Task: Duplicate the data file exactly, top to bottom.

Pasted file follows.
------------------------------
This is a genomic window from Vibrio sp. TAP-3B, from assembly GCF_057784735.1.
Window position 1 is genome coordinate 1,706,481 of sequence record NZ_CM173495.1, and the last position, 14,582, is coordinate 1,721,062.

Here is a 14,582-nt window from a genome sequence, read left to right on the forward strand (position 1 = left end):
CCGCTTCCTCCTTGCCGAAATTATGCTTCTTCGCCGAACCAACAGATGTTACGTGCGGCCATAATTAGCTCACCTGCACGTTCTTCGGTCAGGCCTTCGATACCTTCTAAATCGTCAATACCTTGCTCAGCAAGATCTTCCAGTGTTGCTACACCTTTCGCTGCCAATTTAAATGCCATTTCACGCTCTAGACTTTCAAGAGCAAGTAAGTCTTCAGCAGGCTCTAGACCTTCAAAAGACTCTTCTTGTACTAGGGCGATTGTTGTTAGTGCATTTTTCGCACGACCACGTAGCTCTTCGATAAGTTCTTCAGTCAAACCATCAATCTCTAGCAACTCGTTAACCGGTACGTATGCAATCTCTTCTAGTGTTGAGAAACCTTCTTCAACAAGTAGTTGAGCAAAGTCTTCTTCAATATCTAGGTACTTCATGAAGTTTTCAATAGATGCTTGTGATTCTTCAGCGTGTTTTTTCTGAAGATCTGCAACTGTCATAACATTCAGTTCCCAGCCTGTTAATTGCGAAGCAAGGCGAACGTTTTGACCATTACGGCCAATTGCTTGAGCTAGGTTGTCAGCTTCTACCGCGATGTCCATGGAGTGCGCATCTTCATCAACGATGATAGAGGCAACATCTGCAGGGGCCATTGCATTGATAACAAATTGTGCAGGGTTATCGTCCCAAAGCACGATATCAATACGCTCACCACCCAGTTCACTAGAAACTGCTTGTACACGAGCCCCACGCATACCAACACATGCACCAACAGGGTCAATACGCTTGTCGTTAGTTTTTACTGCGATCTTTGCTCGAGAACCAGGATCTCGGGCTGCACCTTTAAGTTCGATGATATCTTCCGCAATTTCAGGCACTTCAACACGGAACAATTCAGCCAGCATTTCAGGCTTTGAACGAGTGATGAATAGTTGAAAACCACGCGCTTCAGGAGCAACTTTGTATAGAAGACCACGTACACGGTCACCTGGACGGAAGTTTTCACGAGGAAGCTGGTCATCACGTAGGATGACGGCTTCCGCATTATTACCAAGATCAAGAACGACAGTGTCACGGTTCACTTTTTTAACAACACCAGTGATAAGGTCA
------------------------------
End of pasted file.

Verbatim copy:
This is a genomic window from Vibrio sp. TAP-3B, from assembly GCF_057784735.1.
Window position 1 is genome coordinate 1,706,481 of sequence record NZ_CM173495.1, and the last position, 14,582, is coordinate 1,721,062.

Here is a 14,582-nt window from a genome sequence, read left to right on the forward strand (position 1 = left end):
CCGCTTCCTCCTTGCCGAAATTATGCTTCTTCGCCGAACCAACAGATGTTACGTGCGGCCATAATTAGCTCACCTGCACGTTCTTCGGTCAGGCCTTCGATACCTTCTAAATCGTCAATACCTTGCTCAGCAAGATCTTCCAGTGTTGCTACACCTTTCGCTGCCAATTTAAATGCCATTTCACGCTCTAGACTTTCAAGAGCAAGTAAGTCTTCAGCAGGCTCTAGACCTTCAAAAGACTCTTCTTGTACTAGGGCGATTGTTGTTAGTGCATTTTTCGCACGACCACGTAGCTCTTCGATAAGTTCTTCAGTCAAACCATCAATCTCTAGCAACTCGTTAACCGGTACGTATGCAATCTCTTCTAGTGTTGAGAAACCTTCTTCAACAAGTAGTTGAGCAAAGTCTTCTTCAATATCTAGGTACTTCATGAAGTTTTCAATAGATGCTTGTGATTCTTCAGCGTGTTTTTTCTGAAGATCTGCAACTGTCATAACATTCAGTTCCCAGCCTGTTAATTGCGAAGCAAGGCGAACGTTTTGACCATTACGGCCAATTGCTTGAGCTAGGTTGTCAGCTTCTACCGCGATGTCCATGGAGTGCGCATCTTCATCAACGATGATAGAGGCAACATCTGCAGGGGCCATTGCATTGATAACAAATTGTGCAGGGTTATCGTCCCAAAGCACGATATCAATACGCTCACCACCCAGTTCACTAGAAACTGCTTGTACACGAGCCCCACGCATACCAACACATGCACCAACAGGGTCAATACGCTTGTCGTTAGTTTTTACTGCGATCTTTGCTCGAGAACCAGGATCTCGGGCTGCACCTTTAAGTTCGATGATATCTTCCGCAATTTCAGGCACTTCAACACGGAACAATTCAGCCAGCATTTCAGGCTTTGAACGAGTGATGAATAGTTGAAAACCACGCGCTTCAGGAGCAACTTTGTATAGAAGACCACGTACACGGTCACCTGGACGGAAGTTTTCACGAGGAAGCTGGTCATCACGTAGGATGACGGCTTCCGCATTATTACCAAGATCAAGAACGACAGTGTCACGGTTCACTTTTTTAACAACACCAGTGATAAGGTCA